I spent an afternoon in Birmingham Museum and Art Gallery a few weeks ago looking at portraits. Not photographic portraits, but old fashioned oil paintings. I wanted to get to grips with what the painstaking craftsmen of the past thought made a great portrait, and how to apply to this to our digital point, compose, click era.
The first picture I want to look at is a Portrait of Dr John Ash, 1788, by Joshua Reynolds.
Here it is:
This portrait is interesting for three reasons. First, it's a heavily coded painting. I don't intend to go into this here, but, if you're interested, this site goes into some detail about what all the various elements mean. The second reason is that it's a very typical image for its time, by Joshua Reynolds, an extremely prolific and popular portraitist. The third is that it has a lot to teach us about portraiture — or, at least, it lays down some important challenges to our modern photographic style.
First, let's look at the frame and the mounting. This image is taken 'as is', without any special lighting. I've deliberately shown it relatively small, because I only want to discuss the main features. Oil portraits from the great period of portrait painting are almost always elaborately framed. Is this a good thing or a bad thing? I have to say I really can't get excited about this particular frame. However, as well as holding the canvas taut, a frame is an expression of the value attached to an image. Having your portrait painted was something only the very wealthiest could afford. These days we snap away, and place images just anywhere. It's worth considering if there's a different context we can put an image in which would give it more resonance.
You'll also notice there's a good deal (actually a bad deal) of reflection on the glass. This comes from the British habit of displaying oil paintings under glass. Why? Continental European galleries don't do this. It's a reminder, perhaps, that the way an image is presented can take away much of its immediacy.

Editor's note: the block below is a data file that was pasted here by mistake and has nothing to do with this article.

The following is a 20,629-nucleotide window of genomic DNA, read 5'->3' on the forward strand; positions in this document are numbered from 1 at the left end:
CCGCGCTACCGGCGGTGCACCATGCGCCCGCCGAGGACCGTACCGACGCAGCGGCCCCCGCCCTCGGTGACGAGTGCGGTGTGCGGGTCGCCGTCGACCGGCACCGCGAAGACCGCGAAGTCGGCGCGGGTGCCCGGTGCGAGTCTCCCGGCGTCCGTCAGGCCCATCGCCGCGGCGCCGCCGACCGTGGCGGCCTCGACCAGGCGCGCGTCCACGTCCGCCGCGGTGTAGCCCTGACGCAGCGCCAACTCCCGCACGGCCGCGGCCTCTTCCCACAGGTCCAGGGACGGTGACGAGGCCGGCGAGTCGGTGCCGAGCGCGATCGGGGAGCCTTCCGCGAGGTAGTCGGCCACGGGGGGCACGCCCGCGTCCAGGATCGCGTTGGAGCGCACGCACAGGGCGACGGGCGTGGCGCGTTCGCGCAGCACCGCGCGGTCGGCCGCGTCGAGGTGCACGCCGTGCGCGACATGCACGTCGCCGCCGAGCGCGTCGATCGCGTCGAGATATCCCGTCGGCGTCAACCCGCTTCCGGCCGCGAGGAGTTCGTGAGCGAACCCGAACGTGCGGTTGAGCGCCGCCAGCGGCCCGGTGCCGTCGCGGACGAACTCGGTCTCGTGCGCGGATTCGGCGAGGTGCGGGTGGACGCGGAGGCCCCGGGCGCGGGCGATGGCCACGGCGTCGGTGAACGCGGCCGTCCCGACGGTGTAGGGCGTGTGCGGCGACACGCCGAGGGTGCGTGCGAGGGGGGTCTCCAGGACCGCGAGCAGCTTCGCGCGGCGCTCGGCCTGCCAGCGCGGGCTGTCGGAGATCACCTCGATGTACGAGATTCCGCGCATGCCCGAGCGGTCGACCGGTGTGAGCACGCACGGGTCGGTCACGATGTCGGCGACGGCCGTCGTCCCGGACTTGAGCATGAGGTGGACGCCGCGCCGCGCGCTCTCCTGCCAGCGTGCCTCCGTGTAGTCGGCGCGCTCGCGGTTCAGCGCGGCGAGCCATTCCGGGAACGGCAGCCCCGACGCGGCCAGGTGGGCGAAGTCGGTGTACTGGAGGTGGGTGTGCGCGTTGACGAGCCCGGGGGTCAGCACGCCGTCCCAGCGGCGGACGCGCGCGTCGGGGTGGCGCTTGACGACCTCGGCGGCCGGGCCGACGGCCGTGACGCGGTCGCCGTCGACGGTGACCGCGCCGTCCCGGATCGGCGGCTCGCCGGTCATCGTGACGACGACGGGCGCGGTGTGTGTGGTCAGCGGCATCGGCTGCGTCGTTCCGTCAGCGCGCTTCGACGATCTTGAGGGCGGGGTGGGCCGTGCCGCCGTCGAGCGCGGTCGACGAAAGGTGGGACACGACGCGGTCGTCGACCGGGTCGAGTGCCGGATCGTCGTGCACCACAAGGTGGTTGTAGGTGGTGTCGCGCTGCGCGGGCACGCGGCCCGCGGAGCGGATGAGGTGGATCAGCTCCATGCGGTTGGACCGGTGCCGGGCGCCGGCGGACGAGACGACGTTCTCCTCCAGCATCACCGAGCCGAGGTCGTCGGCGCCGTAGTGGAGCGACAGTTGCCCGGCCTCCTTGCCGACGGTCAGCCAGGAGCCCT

Now to the image itself. You'll notice two things straight away — Dr Ash, and the amount of other stuff in the picture. This is absolutely typical of this era of portrait. Ash is presented with things around him that express his personality. This is not an 'environmental portrait', where, for example, an artisan is photographed in his workshop. Each of these elements has been carefully selected and carefully placed to express something about him as an individual, and yet placed in such a way that they look like it <i>could</i> be his study.
Let's look at Dr Ash. To us, the wig and gown make him look like just any other person of his era. To the original viewers, they would have expressed his seriousness, his academic qualifications, and his status in society. Actually, a doctor was a relatively low status, and perhaps this portrait makes rather too much of Dr Ash.
But look also at the colour of the gown, and the colour of the chair. Why has Reynolds chosen to put him in a red gown, and a red chair? Clearly, the gown is that colour because it is his academic gown. But why the chair? It could be any colour, and, unlike a photographer, Reynolds could have painted it any colour. Look, though, at how it changes the shape of his shoulders. The figure of Ash is far more imposing than it otherwise would have been — but Reynolds has not had to distort his actual shoulders at all. Normally we teach photographers to avoid having two objects become visually one object, but this is a case where it is used to very significant purpose.
We should also note that, despite all of the added elements, this is a highly naturalistic picture of Ash's face. Even the lighting is 'as is' — it would not have been difficult for Reynolds to lighten the eyes, but he keeps them dark, as well as allowing the shadow to fix on the hollow of the right cheek.
So, is this a great portrait? Not really. Reynolds must have churned these kind of pictures out by the hundred (a very good rate for an oil painter). And yet, far more attention to detail has been lavished on it that many photographers ever put into a modern photographic portrait. We are often mostly concerned with making the sitter look nice, getting them relaxed in a pose which looks good but they can hold comfortably, getting the lighting right (note that Reynolds here uses 'short' lighting), making sure the eyes are sharp, and so on. Technically speaking, Reynolds's job was a lot more demanding than ours — just try painting in oils and you'll see how hard it is — but he lavishes great attention on symbolic objects, such as the scroll, and character-revealing background.
Portraiture is supposed to reveal something about the character of the person being photographed. Most photographic portraits just try to make people look nice. We have — I would suggest — something to learn from the jobbing portraitists of the past.